2: Irreducible Complexity, (as theorized by Dr. Michael Behe in Darwins Black Box). Take a mousetrap: It has 5 working parts, and utterly fails to function if any one of those parts are removed. You can add and improve it, but you must always keep those five parts. Now when we look at the human eye, we see that it is like the mousetrap in that we can reduce some of the parts, but not all, we are left with several interconnected but separate parts essential for the working of the eye. Take one of these parts away and you don't get an eye that works at diminished capacity, you get an eye that doesn't work at all. Complex features such as the eye, the cell, the blood clotting system and others might have improved over time, but there is no good theory about how they came about in the first place.
Both Naturalism on one side and Creationism or Intelligent Design on the other draw on the same evidence, but interpret it in wildly different ways. The fact is that evolution does happen, but only on a small scale. It can modify species, but it can never create new body plans, new organs, or new creatures. But a Darwinist must claim it can because of his dogma, not evidence.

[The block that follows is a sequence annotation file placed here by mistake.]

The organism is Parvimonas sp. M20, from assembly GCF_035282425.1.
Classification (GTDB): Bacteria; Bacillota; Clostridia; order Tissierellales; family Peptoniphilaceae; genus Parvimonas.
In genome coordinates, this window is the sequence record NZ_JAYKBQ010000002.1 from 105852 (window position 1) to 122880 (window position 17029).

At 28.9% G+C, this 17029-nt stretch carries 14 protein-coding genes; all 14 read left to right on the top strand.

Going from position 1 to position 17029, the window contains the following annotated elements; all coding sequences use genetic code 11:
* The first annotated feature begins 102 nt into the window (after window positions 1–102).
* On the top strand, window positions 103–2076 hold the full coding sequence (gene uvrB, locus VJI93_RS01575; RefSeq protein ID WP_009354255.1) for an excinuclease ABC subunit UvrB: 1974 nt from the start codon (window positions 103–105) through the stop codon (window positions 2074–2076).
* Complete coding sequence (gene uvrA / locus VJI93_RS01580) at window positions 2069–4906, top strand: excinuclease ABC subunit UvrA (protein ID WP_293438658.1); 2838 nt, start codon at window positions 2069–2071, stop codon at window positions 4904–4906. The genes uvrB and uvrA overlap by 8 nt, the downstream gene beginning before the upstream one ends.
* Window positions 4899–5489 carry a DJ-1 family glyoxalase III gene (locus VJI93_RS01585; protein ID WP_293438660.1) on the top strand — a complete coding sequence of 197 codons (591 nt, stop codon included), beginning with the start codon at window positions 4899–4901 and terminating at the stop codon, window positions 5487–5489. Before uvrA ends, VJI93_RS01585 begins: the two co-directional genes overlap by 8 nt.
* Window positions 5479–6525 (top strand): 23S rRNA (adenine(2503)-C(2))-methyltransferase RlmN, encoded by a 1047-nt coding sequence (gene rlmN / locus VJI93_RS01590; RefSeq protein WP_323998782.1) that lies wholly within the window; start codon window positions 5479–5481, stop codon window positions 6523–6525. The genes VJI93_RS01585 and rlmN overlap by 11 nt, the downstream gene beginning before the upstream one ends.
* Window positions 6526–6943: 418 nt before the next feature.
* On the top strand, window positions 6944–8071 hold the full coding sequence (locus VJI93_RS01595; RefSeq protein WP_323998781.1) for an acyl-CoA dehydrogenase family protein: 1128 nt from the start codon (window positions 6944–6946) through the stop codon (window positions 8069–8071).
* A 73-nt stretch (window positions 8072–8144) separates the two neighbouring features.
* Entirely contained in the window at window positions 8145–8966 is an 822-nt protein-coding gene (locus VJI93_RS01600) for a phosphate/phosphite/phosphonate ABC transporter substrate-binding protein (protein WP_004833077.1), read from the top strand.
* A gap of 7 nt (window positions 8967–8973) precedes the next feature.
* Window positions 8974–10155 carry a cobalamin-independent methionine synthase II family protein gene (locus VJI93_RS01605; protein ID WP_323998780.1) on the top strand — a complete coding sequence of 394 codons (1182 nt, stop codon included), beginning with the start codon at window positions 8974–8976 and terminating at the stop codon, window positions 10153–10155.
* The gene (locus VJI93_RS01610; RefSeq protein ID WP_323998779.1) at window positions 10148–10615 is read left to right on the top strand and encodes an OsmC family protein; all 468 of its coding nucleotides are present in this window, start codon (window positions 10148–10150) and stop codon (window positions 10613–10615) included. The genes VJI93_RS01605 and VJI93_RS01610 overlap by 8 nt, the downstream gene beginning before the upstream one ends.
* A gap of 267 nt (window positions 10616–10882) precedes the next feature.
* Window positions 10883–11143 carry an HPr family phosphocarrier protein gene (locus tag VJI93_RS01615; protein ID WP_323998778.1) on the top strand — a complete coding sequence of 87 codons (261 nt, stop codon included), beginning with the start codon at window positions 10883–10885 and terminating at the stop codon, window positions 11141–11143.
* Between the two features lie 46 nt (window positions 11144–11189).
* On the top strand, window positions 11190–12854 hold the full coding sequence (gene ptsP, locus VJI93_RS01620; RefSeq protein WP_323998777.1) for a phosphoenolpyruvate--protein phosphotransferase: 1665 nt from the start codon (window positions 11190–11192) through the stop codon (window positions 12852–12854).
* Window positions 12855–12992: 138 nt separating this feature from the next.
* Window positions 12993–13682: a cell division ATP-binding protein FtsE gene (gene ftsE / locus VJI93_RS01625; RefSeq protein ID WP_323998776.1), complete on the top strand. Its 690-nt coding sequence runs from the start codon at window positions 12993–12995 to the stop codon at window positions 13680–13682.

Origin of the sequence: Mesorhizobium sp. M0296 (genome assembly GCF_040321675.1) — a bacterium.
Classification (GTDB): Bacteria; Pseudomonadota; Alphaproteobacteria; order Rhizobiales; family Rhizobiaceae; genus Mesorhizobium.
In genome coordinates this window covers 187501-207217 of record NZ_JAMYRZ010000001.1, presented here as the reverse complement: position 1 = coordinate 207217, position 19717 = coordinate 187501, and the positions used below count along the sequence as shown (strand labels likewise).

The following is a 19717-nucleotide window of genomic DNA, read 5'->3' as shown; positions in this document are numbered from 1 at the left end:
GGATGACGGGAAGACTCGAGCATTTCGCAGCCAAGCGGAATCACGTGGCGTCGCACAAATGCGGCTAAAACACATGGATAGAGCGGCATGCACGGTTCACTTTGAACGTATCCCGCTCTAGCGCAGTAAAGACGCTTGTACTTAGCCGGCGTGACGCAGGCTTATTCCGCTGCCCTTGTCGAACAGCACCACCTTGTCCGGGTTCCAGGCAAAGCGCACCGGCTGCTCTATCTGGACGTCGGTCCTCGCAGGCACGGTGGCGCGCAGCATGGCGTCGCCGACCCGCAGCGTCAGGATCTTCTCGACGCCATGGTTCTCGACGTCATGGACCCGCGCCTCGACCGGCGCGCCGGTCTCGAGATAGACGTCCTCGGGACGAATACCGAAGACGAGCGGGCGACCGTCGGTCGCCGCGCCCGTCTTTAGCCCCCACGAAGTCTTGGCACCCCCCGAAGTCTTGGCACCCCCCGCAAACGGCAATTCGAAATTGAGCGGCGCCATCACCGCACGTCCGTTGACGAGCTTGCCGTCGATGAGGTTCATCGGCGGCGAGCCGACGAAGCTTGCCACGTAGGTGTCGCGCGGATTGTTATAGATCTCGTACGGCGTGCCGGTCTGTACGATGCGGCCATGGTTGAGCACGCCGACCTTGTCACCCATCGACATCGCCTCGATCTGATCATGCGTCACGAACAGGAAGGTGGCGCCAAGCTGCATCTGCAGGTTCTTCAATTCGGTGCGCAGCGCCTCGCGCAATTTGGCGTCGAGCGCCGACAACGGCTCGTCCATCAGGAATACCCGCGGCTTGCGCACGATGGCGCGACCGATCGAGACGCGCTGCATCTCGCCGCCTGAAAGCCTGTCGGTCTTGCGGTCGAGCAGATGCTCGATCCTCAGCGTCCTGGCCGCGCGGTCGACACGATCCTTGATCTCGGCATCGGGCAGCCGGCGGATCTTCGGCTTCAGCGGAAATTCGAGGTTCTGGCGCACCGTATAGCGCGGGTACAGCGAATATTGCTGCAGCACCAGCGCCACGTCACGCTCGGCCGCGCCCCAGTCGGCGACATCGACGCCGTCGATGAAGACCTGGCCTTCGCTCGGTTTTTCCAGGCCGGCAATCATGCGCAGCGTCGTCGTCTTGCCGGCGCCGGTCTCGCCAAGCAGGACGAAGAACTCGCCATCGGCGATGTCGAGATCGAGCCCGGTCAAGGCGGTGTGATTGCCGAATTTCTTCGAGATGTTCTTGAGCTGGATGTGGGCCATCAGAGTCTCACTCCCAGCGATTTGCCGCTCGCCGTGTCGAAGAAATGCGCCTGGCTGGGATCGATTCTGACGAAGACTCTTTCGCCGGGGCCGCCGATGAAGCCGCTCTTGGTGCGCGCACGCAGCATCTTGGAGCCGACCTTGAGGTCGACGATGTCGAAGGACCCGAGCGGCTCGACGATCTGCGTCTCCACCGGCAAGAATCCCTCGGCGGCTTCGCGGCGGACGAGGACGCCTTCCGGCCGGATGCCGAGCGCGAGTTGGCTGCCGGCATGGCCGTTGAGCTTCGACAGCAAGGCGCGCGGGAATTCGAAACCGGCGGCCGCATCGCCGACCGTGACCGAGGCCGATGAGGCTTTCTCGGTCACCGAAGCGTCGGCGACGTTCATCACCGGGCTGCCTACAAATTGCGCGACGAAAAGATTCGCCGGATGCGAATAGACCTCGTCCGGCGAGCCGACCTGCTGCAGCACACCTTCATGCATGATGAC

For this issue is at the core of the current culture war that all Christians are facing. On one side you have those that are considered the intellectual elite telling us that we are the product of blind, purposeless chemical reactions and there is nothing to us beyond the materials from which we are accidently formed, simple primates with freakishly big brains.
I am convinced that we are wonderfully created, that our lives have purpose. I am convinced that God is involved in every aspect of our universe and our lives. I am convinced that life is inexplicable without Him. I am convinced that my thoughts are more than just simple electrical impulses in my neurons. I am convinced I was created by a God who loves me.